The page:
Transit, Smaller Apartments Needed For Downtown Lure
A host of Downtown Miami's most prominent real estate pros are calling on the region to improve transit options to fight a traffic “crisis.”
The need for more transit options has much to do with the generational shift of preferences that Millennials—who have been moving into the downtown area—are seeking, says Miami DDA's Alyce Robertson. “A lot of these Millennials don't have the patience for sitting in the car for two hours a day going to South Timbuktu,” Alyce says. And Miami is a young city—120 years old by her count—and grew in the age of the car. Hence why Miami-Dade is so spread out. “Urban sprawl does not make for a conducive environment for public transportation,” she says. “That's why you see it's such a crisis now.”
Alyce was part of a panel of Downtown Miami experts that included Bilzin Sumberg's James Shindell (our moderator), One Real Estate Investment's Jeronimo Hirschfeld, Royal Palm Cos' Dan Kodsi, Blanca Commercial Real Estate's Danet Linares and 13th Floor Investments' Arnaud Karsenti at Bisnow's Evolution of Brickell & Downtown Miami event last week at 90 Southwest 8th St in Brickell.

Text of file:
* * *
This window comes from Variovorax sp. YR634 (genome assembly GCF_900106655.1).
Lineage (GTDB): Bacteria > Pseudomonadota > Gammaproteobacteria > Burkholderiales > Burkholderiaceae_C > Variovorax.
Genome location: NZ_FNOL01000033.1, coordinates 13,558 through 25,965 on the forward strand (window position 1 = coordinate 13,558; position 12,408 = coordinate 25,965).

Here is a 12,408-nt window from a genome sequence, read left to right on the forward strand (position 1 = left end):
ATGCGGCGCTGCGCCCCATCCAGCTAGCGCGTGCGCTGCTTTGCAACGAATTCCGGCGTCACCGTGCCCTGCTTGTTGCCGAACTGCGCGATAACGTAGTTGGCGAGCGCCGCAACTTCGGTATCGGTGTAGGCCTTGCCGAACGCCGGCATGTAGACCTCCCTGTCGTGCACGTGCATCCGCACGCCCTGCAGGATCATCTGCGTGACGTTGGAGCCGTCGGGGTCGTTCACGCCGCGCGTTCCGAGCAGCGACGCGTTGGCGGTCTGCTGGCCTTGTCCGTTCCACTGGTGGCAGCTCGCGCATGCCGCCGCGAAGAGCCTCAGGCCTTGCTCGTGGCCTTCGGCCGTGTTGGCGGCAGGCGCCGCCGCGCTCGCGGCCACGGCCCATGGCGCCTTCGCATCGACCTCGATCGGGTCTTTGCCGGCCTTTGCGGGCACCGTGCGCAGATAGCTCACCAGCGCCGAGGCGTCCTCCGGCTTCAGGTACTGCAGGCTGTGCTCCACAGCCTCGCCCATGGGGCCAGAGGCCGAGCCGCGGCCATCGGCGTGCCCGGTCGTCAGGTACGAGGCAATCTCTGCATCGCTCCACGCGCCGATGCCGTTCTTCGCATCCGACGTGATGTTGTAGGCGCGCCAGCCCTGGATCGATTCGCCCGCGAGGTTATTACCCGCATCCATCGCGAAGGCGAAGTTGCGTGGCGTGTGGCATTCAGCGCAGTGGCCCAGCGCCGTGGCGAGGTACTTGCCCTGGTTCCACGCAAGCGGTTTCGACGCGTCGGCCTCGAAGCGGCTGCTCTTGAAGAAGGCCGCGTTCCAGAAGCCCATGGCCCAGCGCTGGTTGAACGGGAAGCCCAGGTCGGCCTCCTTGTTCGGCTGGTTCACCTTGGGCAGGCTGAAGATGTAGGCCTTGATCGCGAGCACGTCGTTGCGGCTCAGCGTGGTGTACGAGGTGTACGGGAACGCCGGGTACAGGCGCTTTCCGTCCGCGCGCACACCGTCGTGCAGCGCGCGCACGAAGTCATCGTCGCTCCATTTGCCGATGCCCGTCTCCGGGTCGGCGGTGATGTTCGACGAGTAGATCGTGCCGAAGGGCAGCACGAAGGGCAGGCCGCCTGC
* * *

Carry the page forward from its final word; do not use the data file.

Arnaud says Millennials are valuing time more than ever. “You don't hear a lot of people value their time in their car,” he quips. And transit is giving people more time to do more with their lives. As Florida focuses more on transit systems like Metromover and Metrorail, Arnaud says he's seeing more people choose to live close to those stations. “We believe very strongly in our firm about transit-oriented development.” And he says companies like Uber and Lyft have been an answer to that “last mile” transit option that could allow people to never have to use a car.
Jeronimo (second from right) notes that as more Millennials flocked to Downtown and Brickell (47% of area residents fall into the Millennial generation), developers had to answer to offering smaller for-rent apartment units to keep costs affordable. But the trade off is Millennials expect first-class amenities and common areas. Dan echoed those sentiments. “The unit sizes have to be smaller. Just when you're pro-forma'ing a deal today, you have to hit a certain rent per SF. To get there sometimes you have to build smaller units, more efficient units. Especially when you're building high-rise. It's very expensive to go vertical,” he says.
Dan says Miami WorldCenter will be on par with European plazas, where the public gathers. “We're putting in the urbanistic principles: Large plaza, 13-foot sidewalks with shade trees. So now you're creating walkability. You're creating destinations. You're creating gathering places,” Dan says. “It's going to create a certain vibrancy that you've never seen in Miami before.” And a lot of that activity will benefit not only residents, but also visitors, thanks to a host of new hotels coming up. “The fact that there's thousands of hotel rooms going up, that's going to drive a lot of the retail,” Dan says.